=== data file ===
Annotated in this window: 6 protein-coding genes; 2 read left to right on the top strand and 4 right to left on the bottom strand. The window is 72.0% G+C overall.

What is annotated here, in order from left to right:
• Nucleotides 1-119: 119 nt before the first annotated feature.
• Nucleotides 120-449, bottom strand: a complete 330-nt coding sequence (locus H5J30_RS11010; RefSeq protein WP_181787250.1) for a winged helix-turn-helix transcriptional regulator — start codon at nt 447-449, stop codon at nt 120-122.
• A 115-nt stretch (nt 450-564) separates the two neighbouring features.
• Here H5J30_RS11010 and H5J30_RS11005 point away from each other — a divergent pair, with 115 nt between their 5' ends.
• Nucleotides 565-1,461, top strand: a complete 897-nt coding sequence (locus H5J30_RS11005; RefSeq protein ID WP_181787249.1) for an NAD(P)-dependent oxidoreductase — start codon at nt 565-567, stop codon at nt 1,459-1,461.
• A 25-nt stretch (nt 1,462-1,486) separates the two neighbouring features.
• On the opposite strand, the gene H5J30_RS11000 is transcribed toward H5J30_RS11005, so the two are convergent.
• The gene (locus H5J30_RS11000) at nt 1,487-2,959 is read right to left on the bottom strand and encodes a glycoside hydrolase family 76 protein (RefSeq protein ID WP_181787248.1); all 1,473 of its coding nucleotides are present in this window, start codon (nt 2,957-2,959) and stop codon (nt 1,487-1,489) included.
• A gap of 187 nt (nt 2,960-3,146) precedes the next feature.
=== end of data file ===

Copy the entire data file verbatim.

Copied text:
Annotated in this window: 6 protein-coding genes; 2 read left to right on the top strand and 4 right to left on the bottom strand. The window is 72.0% G+C overall.

What is annotated here, in order from left to right:
• Nucleotides 1-119: 119 nt before the first annotated feature.
• Nucleotides 120-449, bottom strand: a complete 330-nt coding sequence (locus H5J30_RS11010; RefSeq protein WP_181787250.1) for a winged helix-turn-helix transcriptional regulator — start codon at nt 447-449, stop codon at nt 120-122.
• A 115-nt stretch (nt 450-564) separates the two neighbouring features.
• Here H5J30_RS11010 and H5J30_RS11005 point away from each other — a divergent pair, with 115 nt between their 5' ends.
• Nucleotides 565-1,461, top strand: a complete 897-nt coding sequence (locus H5J30_RS11005; RefSeq protein ID WP_181787249.1) for an NAD(P)-dependent oxidoreductase — start codon at nt 565-567, stop codon at nt 1,459-1,461.
• A 25-nt stretch (nt 1,462-1,486) separates the two neighbouring features.
• On the opposite strand, the gene H5J30_RS11000 is transcribed toward H5J30_RS11005, so the two are convergent.
• The gene (locus H5J30_RS11000) at nt 1,487-2,959 is read right to left on the bottom strand and encodes a glycoside hydrolase family 76 protein (RefSeq protein ID WP_181787248.1); all 1,473 of its coding nucleotides are present in this window, start codon (nt 2,957-2,959) and stop codon (nt 1,487-1,489) included.
• A gap of 187 nt (nt 2,960-3,146) precedes the next feature.